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Randselvan silta

Innovation and collaboration made Randselva bridge the best BIM project in the world

The world’s best BIM projects have once again been selected. The winner of the Best BIM Project & Best Infrastructure Project category of Tekla Global BIM Awards is the Randselva Bridge in Norway, the world’s longest bridge that has been designed and constructed using a drawing-free, model-based process. Sweco was in charge of the modelling and parametric design of the bridge.

Innovation and collaboration have been the cornerstones of success in this challenging bridge project. The project challenges the status quo by relying on a parametric information model as its only official documentation and source for information needed to build the bridge.

The construction method of the bridge that contains many complex geometric forms is unusual, which is why the information model had to be organised with care. “The model was designed to ensure that every member of the project team stays informed of the status of all model elements and knows what information can be used. The model also served as the only official piece of documentation at the worksite,” says Rasmus Sainmaa, BIM specialist and developer of parametric modelling at Sweco.

Sweco involved as a pioneer in parametric design

The bridge project utilises a method of parametric modelling, which provided numerous concrete benefits.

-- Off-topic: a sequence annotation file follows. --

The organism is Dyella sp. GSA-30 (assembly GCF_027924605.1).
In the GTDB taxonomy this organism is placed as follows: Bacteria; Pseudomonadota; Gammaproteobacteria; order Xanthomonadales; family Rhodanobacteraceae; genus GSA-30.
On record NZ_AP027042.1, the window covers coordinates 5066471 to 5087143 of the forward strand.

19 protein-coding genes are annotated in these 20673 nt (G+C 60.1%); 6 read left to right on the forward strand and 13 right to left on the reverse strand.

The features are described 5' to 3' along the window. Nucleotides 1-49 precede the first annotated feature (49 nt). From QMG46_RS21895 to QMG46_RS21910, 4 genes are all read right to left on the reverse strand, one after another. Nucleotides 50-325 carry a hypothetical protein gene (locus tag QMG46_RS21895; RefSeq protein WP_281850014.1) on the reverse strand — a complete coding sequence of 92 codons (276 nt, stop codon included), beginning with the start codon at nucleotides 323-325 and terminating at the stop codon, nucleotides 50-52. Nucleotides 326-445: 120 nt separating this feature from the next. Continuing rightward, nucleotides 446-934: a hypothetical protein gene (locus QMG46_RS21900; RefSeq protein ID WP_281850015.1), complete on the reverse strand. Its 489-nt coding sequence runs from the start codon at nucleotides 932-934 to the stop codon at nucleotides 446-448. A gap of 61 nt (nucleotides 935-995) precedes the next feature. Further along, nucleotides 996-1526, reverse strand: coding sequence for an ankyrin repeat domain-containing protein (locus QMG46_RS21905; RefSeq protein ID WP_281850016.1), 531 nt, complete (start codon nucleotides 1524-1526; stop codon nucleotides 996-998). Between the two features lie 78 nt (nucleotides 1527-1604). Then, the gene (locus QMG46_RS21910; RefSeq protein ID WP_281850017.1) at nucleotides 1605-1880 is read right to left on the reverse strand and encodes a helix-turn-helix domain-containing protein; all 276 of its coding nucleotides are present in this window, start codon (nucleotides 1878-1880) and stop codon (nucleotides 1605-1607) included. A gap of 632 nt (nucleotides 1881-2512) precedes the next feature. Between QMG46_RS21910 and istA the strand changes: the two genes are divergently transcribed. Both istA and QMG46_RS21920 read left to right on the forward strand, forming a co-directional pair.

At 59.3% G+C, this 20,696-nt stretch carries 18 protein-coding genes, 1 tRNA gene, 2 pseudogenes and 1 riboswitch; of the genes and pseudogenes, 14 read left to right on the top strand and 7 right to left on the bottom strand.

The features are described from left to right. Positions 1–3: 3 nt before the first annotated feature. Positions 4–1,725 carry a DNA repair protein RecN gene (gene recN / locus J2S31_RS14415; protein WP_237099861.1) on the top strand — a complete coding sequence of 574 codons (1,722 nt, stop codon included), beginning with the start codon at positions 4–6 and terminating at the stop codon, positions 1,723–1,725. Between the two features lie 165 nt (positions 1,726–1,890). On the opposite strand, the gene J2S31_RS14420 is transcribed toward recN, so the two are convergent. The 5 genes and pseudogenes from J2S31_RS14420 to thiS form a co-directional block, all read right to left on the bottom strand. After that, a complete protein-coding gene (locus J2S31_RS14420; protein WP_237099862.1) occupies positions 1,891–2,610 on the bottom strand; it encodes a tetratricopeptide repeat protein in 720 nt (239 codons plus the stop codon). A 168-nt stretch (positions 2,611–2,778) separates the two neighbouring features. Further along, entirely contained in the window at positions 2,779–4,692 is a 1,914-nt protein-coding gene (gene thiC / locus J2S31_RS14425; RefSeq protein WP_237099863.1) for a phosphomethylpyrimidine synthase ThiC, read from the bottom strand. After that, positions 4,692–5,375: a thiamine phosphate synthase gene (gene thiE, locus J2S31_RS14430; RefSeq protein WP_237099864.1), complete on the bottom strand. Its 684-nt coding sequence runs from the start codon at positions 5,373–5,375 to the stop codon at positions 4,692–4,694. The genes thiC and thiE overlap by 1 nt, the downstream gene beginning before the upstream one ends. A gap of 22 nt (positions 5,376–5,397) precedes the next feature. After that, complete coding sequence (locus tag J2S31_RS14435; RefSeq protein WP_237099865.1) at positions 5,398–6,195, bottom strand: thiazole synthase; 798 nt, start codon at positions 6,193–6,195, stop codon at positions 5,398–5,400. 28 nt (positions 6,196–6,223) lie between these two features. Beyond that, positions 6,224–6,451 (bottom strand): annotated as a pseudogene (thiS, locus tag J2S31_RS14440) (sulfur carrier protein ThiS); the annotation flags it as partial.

“Even though we received the initial data at the last minute, the parametric method allowed us to model several details agilely in advance,” Sainmaa says. With traditional modelling, the information model could not have been implemented on schedule. “Now the basic details had already been modelled, and we only needed to update the model with the final calculations.”

The massive project would be very difficult to manage without an accurate information model. “The bridge currently contains more than 250 unique tendons and over 200,000 reinforcement groups. It would have been extremely complicated to process all the information manually.”

Sweco’s specialists also joined forces in Norway, Denmark and Poland, in addition to Finland. “The bridge project is an excellent example of multitier networking between leading experts. At Sweco, we work together across borders, which allows us to produce innovative and sustainable solutions for clients and for any kinds of projects,” Sainmaa says, summarising the company’s methods.

The jury evaluated the projects based on collaboration, implementation, innovation and constructability. “The winning projects achieve the perfect combination of using technology in ground-breaking ways and having the courage to push the envelope in search of a smarter, more efficient design and construction process,” says jury member Aarni Heiskanen. “The Randselva Bridge, in particular, showcases the efficiencies that can be gained with parametric modelling and cross-team collaboration as well as the creativity and structural possibilities that modelling technology brings to incredibly complex and large projects.”

The Tekla BIM Awards are intended for projects that expand areas where structural design and building information modelling can be used innovatively. More than 135 projects from 36 countries entered the competition this year.

Read more:
Trimble Announces Tekla 2020 Global BIM Awards Winners, Trimble news release 1 October 2020
Tekla Global BIM Awards 2020 winners